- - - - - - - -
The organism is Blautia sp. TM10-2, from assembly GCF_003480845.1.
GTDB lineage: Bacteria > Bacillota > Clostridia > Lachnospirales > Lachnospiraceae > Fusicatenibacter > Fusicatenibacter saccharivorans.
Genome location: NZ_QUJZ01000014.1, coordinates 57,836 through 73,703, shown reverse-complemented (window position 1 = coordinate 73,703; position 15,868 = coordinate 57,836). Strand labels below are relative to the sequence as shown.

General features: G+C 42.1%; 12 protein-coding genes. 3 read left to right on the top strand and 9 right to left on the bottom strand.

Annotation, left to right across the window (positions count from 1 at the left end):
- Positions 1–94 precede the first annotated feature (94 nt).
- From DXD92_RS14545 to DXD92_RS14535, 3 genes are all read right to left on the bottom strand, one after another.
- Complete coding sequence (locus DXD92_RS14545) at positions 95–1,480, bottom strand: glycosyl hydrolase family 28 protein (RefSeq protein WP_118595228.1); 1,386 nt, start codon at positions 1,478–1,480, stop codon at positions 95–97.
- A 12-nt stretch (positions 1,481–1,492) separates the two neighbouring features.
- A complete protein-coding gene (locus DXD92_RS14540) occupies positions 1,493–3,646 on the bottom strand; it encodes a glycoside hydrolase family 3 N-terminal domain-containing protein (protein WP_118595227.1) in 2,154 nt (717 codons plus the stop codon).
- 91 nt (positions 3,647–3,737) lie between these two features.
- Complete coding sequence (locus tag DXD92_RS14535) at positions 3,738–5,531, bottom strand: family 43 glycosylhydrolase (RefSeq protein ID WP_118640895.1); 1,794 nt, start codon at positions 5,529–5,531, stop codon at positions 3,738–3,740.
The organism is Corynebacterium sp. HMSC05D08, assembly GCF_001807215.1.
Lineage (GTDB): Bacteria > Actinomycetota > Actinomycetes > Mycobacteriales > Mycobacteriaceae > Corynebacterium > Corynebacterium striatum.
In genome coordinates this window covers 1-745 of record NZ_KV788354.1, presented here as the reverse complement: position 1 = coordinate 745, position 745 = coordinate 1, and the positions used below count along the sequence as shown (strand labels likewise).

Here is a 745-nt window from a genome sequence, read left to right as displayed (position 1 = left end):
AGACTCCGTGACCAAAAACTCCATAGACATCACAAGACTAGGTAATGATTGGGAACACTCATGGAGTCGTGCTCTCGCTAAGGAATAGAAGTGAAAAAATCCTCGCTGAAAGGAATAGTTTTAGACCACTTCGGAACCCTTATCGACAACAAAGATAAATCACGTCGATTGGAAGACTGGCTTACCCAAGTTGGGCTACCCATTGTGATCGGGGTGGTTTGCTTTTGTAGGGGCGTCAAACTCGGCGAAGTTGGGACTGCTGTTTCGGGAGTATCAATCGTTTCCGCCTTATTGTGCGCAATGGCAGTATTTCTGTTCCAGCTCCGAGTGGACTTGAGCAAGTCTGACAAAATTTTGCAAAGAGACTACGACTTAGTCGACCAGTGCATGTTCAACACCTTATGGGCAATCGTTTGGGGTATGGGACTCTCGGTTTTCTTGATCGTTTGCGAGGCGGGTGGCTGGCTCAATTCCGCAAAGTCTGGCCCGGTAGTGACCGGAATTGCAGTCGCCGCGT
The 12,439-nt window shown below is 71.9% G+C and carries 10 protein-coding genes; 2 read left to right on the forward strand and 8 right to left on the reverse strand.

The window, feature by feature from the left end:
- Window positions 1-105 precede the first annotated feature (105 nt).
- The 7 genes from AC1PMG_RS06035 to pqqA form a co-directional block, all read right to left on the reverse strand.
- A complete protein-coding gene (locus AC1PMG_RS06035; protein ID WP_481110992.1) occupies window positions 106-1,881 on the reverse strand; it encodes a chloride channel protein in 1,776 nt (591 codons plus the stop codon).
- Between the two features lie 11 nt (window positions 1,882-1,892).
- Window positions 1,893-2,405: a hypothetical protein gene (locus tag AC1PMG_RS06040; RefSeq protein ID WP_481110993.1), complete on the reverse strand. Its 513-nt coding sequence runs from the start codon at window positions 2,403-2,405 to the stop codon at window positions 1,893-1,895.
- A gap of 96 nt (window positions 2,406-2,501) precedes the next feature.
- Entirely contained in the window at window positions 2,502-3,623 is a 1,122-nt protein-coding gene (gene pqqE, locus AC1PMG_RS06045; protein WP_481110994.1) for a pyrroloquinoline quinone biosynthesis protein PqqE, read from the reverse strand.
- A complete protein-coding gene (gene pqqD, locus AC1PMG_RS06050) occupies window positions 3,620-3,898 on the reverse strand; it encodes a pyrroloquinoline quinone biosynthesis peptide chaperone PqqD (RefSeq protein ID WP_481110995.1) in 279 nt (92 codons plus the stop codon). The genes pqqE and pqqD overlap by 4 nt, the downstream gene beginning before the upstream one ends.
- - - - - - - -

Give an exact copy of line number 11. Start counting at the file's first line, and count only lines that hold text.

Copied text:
- 91 nt (positions 3,647–3,737) lie between these two features.